Intumescent Coatings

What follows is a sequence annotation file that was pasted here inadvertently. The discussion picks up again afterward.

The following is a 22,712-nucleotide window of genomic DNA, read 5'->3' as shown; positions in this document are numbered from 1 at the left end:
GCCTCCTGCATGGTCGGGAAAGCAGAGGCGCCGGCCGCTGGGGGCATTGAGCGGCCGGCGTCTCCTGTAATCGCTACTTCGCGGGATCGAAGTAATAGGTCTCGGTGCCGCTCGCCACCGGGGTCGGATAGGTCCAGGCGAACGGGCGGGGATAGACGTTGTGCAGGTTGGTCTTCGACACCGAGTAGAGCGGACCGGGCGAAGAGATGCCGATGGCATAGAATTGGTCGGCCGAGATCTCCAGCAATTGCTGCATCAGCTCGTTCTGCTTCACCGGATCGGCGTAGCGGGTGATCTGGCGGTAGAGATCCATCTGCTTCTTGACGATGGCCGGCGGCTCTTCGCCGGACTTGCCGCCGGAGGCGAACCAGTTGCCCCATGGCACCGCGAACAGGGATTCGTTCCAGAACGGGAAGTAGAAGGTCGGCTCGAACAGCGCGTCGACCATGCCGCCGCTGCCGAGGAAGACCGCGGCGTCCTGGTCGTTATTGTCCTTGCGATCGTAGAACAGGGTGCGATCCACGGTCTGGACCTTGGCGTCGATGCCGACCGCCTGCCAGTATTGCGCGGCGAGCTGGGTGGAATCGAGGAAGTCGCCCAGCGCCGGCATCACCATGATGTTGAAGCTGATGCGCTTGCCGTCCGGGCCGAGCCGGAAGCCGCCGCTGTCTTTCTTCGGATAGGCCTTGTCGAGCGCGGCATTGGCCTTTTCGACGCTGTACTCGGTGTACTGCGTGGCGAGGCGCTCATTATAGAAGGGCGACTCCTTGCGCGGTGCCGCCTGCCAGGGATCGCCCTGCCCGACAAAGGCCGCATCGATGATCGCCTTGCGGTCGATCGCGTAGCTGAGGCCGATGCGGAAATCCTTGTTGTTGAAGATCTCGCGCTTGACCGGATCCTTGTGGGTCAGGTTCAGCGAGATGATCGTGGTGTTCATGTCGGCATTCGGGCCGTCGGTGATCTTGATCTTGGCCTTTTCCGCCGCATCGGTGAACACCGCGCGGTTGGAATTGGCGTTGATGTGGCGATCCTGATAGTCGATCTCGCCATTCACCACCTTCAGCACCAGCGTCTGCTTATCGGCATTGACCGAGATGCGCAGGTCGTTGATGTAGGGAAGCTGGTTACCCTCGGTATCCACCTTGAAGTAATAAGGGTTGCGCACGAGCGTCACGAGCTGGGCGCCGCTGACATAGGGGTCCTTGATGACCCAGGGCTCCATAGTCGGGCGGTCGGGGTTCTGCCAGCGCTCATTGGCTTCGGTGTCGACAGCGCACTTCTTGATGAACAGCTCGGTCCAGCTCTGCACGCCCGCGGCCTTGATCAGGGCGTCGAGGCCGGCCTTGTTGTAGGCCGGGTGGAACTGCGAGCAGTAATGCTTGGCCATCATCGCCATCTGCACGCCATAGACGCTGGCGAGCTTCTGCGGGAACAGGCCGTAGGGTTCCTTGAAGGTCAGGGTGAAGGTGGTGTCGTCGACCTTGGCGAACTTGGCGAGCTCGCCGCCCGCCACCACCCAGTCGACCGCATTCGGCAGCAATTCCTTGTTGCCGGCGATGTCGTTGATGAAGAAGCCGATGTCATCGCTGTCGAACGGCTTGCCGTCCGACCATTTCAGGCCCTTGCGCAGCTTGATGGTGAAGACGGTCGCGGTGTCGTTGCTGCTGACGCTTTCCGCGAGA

Thin-film intumescent coatings, typically 1 or 2 mm in thickness, offer fire protection to structural steel without noticeable visual effect. In the event of fire, the thin coating expands up to 50 times to form a layer of insulating foam. The carbonaceous material in the coating, typically starch, is charred, whilst the heat also causes the release of acids. These act to produce large volumes of non-inflammable gases which blow up the charring starch within the softened binder into an insulating cellular carbon layer. Coatings may be applied to give 30, 60 or 120 minutes' fire protection. Intumescent emulsion paints or clear varnishes are appropriate for use on timber, although where timber has been factory-impregnated with a flame-retardant salt, the compatibility of the intumescent coating and flame retardant must be verified.

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